2013-07-18 / News

Good stories needed for ferryboat project

By Tim Riel


Archie Clark (left) and his date Kathy Matoes aboard the Jamestown ferryboat in 1968 on the way to the prom on Aquidneck Island. He was joined by Joe Ford and his date Claudia Williams. 
Photo courtesy of archie clark Archie Clark (left) and his date Kathy Matoes aboard the Jamestown ferryboat in 1968 on the way to the prom on Aquidneck Island. He was joined by Joe Ford and his date Claudia Williams. Photo courtesy of archie clark A few more good stories, some pictures of students, and a little bit of film is what organizers of the ferry project need to complete the task they began earlier this year.

Bob Sutton, who spearheaded the project, says he has already conducted more than 40 interviews.

He would like a few more. Sutton is looking for Jamestown residents who took the ferry across the East Passage to high school. The transportation system ran from 1896 to 1969. From his interviews, he wants to create both an audio and video history of student life aboard the ferryboat. Sutton says it’s special because it’s unique to Jamestown.

“I’ve already heard so many good stories, and I know there are more out there,” said Sutton, who is trying to be as flexible as possible with interviews. He has already interviewed residents in their homes, at Town Hall and at the senior center, in the morning, afternoon and night. “It doesn’t matter when or where. We can make arrangements.”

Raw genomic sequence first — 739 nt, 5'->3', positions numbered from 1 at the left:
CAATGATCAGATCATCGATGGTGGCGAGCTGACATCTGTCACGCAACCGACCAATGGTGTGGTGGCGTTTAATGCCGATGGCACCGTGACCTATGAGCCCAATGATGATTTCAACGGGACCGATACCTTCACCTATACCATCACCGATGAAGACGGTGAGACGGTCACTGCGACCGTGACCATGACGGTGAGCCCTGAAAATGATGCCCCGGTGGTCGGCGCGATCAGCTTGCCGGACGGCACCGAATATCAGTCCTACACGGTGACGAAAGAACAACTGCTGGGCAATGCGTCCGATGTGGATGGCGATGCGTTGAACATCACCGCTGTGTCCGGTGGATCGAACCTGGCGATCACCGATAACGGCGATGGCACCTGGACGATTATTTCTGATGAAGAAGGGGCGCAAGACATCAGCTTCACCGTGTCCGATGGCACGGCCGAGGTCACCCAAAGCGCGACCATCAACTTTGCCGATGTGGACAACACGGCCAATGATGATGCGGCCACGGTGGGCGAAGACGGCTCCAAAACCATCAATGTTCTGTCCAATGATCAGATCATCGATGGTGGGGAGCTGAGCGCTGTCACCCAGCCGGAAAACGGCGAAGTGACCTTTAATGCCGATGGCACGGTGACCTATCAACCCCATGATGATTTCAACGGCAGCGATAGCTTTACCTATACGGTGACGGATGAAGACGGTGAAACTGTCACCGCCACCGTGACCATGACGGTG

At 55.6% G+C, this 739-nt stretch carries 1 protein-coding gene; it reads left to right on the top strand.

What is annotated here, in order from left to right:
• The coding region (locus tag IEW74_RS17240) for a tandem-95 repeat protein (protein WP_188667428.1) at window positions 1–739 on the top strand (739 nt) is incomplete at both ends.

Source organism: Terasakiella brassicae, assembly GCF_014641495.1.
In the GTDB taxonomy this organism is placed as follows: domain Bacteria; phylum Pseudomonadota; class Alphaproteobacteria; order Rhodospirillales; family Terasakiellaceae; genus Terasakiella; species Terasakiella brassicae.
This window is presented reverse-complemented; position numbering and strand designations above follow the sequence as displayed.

Sutton has set a deadline for Thursday, Aug. 1. He says he already has a boatload of stories for the project, but doesn’t want to miss out on any. That’s why he has extended another invitation to the older generation who may want to reminisce of the ferry days.

Along with the stories, Sutton is also searching for photos and videos of the era. He says photos should be of students on the ferry, walking to the ferry, or walking to school or home after being dropped off.

“I don’t want students sitting in classrooms in Rogers,” he said. “I want the ferry to be part of the pictures.”

As for the video, Sutton can’t be so picky. In the early to mid 20th century, videography wasn’t exactly as its peak, and he understands that. What Sutton is looking for is video – even if just five seconds long – of the ferry leaving or docking, with or without students. He would like some B-roll to incorporate into the video chronicle.

After he finishes the interviews in August, Sutton plans to transcribe the basic information– name, age, school, years – and type up a written account. The stories from the interviews, which Sutton records, will be broken down and put on a flash drive. The library and historical society will have a copy of the audio history for residents to enjoy.

The video phase will begin this fall but is expected to take the longest. He hopes to call back residents with the most exciting stories and let them tell it on camera. The video will be enriched by the videos and pictures he collects.

While the response has been better than expected, Sutton says it hasn’t left him satisfied, only hungry for more. “I want to hear every story,” he said. “It was a very unique time. It’s interesting to a lot of people.”

Anyone who has video or pictures, or wants to schedule an interview, should call Sutton at 423-0910. Since Sutton and his wife manage the Jamestown Community Farm, he said just leave a message because they could be out in the fields.

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